“Remembering the future” Robin Wardlaw November 24, 2013
Reign of Christ, Year C
Readings: Jeremiah 23:1–6; Luke 1:68–79; (Colossians 1:11–20); Luke 23:33–43
Remember when you had to carry a phone around? Like, it was a separate object, that you could lose, or drop in the sink? Before we got the implants? Remember when planes used to have pilots, and you had to sort of steer your car yourself, and know when to speed up and slow down, and know how to get places? No? Well, it’s a long time ago, so don’t worry. Yah, there was a time when we used to burn oil. I’m not sure—in lamps or something, to make light. Or maybe it was for heating. I don’t remember. We just use it for plastic now. Well, not so much now that we’re digging up old garbage dumps and getting all our new stuff from all that old stuff. People used to just bury stuff. In the ground. Remember that? But it’s good for us, I guess, because it all stayed right there for us to use. And we used to let people suffer and die in poverty, whatever that is.
What will they be saying about us in fifty years, a hundred, a thousand? If you could somehow go back to 1906, to the founding of a mission on this site, and explain to people what was going to happen in the next century, how much would they believe? Bombs filled with gas that melted lungs? Industrialized warfare? A rocket to the moon? Vaccines for diseases, boxes that showed moving pictures in your home, computers, rock and roll?
We can learn from the past. We can hope to leave things for the future better than we found them. But we only get to live in one age, one era. So we try to get our bearings from the examples of others. We try to figure out a way of being in our lifetime that is just, compassionate, creative, sustainable. We hope to have leaders who will help us work together, solve problems, reward the right things, the right people. We hope to be able to give leadership like that when circumstances permit. This is Reign of Christ Sunday, so we’re considering leaders. That’s why we have a picture of the city, too. Reigning over what?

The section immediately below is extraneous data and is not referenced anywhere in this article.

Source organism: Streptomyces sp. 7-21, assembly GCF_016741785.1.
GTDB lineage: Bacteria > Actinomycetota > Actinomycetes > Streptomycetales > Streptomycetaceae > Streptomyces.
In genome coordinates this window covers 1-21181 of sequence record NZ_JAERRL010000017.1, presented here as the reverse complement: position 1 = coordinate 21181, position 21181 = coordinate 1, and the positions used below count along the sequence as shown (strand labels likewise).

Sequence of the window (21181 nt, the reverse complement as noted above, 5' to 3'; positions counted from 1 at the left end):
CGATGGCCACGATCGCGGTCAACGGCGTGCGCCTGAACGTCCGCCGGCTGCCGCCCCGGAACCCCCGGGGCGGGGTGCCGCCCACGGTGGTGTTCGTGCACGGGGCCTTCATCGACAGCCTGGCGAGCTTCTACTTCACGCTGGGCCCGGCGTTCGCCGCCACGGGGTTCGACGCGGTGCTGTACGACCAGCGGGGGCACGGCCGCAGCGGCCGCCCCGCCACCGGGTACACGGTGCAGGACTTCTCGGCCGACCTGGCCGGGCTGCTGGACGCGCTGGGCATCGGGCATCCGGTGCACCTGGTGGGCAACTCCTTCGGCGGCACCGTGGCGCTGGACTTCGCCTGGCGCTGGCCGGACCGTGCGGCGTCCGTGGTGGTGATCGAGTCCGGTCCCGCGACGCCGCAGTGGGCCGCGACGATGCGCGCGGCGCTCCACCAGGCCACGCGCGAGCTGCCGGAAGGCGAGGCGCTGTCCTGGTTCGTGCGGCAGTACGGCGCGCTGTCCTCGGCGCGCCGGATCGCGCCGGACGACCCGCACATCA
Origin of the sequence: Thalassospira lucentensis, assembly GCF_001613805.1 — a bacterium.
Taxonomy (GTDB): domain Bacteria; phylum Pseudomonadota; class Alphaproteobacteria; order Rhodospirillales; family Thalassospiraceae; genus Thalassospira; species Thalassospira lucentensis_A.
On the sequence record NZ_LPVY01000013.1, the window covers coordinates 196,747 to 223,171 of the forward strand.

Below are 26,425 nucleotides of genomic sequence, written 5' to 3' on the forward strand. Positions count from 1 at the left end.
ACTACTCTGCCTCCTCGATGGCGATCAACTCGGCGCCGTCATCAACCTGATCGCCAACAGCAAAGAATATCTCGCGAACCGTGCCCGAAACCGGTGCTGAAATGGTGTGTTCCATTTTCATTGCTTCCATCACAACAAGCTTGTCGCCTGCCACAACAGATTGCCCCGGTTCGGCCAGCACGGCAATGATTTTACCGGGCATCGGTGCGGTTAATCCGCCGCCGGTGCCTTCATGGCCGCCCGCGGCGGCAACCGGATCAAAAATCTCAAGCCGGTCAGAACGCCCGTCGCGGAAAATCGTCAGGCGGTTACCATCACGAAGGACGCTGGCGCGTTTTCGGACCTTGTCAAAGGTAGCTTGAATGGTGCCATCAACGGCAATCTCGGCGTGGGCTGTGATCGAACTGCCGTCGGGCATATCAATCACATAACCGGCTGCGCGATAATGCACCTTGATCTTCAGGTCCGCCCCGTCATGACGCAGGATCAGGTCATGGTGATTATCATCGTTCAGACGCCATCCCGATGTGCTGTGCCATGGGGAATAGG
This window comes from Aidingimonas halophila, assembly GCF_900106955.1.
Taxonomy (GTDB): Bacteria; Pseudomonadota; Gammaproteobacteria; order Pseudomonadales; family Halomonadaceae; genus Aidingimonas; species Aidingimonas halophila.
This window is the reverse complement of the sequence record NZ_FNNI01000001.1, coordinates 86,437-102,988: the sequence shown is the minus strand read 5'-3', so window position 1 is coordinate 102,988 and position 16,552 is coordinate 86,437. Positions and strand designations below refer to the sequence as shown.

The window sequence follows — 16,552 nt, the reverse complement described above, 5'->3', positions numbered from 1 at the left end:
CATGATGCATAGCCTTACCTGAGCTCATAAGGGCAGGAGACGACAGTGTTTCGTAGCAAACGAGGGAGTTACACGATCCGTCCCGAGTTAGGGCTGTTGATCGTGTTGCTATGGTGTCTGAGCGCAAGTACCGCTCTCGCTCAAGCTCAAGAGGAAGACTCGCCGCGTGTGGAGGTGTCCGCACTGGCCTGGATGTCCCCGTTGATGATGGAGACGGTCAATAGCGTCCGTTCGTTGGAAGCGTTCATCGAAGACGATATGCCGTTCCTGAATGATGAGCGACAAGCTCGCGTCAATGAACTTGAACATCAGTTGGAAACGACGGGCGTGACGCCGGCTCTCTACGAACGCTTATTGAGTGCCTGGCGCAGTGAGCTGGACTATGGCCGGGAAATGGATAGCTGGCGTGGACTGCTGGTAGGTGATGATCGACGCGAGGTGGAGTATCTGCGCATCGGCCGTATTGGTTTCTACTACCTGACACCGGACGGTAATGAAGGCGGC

Leaders have a mixed record, according the bible. Some shepherds scattered the flock instead of keeping it safe, keeping it together. Some leaders, challenging everyday violence against people, have met violent ends themselves. What will the future bring by way of leaders? Scatterers, or gatherers? Those who promise much but deliver little, or those who work away quietly, getting results?
Work away quietly at what? For too long, bullies have been in charge. The biggest bullies we call Caesar, emperor, king or queen, or sometimes even president or prime minister. They enable concentration of power and wealth in the hands of a few at the expense of the many. This country was founded by competing European empires and coveted by an emerging North American empire. Many people, many of us, have been hurt by empire. Empire values subjugate anyone who is different—First Nations, women, homosexuals, upstarts—and the environment. Nothing is sacred, really, except privilege. Empires are good at getting groups that should be working together to attack each other. Divide and conquer. You’ve probably heard about the attempt by soldiers of England and Germany to unionize on either side of the trenches when there was a break in the fighting in 1915. It didn’t sit well with the higher ups.
The cost of empire affects us all, even those who are getting most of the benefits of exploitation and violence. Jesus is one of the people who somehow recovered their true citizenship, their true allegiance. He and others say to empire, You’re not in charge, not really. You are not only not worthy of our adoration, you are very bad shepherds. People such as Steve Biko in South Africa and Maude Barlow in Canada, people in the righteous branch tradition pull the curtain back to reveal the ordinary people working the intimidating machinery of fear and control. Empire doesn’t like this. It gets very efficient at silencing, sidelining and disappearing its critics. Tribute must flow. Deference must be given, curtseys dropped, forelocks tugged, knees bent. In this age of democracy, we can’t seem to get enough Downton Abbey, enough lives of the rich and famous, enough celeb worship at the checkout. We need leaders who go about things differently.